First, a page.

+listened to it, they secretly trembled, hearing in it a prophecy of their
 +future doom.
 +
 +Early in October, when the corn was cut and stacked and some of it was
 +already threshed, a flight of pigeons came whirling through the air and
 +alighted in the yard of Animal Farm in the wildest excitement. Jones and
 +all his men, with half a dozen others from Foxwood and Pinchfield, had
 +entered the five-barred gate and were coming up the cart-track that led to
 +the farm. They were all carrying sticks, except Jones, who was marching
 +ahead with a gun in his hands. Obviously they were going to attempt the
 +recapture of the farm.
 +
 +This had long been expected, and all preparations had been made. Snowball,
 +who had studied an old book of Julius Caesar'​s campaigns which he had
 +found in the farmhouse, was in charge of the defensive operations. He gave
 +his orders quickly, and in a couple of minutes every animal was at his
 +post.
 +
 +As the human beings approached the farm buildings, Snowball launched his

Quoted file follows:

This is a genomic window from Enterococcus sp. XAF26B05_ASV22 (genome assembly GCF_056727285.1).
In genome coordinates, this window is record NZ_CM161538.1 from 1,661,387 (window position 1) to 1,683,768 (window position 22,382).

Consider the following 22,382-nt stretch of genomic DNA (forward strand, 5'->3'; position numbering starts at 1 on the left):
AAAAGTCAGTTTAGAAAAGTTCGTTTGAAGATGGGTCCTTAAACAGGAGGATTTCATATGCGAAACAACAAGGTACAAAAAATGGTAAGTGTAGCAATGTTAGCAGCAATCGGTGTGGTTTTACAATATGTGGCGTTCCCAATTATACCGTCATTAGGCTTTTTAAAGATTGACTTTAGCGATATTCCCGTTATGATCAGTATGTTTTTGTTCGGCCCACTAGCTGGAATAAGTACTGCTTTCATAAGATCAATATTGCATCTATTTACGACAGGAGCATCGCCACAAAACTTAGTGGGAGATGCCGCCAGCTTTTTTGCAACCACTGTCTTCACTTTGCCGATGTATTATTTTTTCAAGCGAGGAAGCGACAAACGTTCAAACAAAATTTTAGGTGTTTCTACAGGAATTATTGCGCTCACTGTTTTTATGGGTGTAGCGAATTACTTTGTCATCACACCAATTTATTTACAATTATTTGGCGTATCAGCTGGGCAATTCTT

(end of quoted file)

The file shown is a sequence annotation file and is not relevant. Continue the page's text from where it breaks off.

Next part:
+first attack. All the pigeons, to the number of thirty-five,​ flew to and
 +fro over the men's heads and muted upon them from mid-air; and while the
 +men were dealing with this, the geese, who had been hiding behind the
 +hedge, rushed out and pecked viciously at the calves of their legs.
 +However, this was only a light skirmishing manoeuvre, intended to create a
 +little disorder, and the men easily drove the geese off with their sticks.
 +Snowball now launched his second line of attack. Muriel, Benjamin, and all
 +the sheep, with Snowball at the head of them, rushed forward and prodded
 +and butted the men from every side, while Benjamin turned around and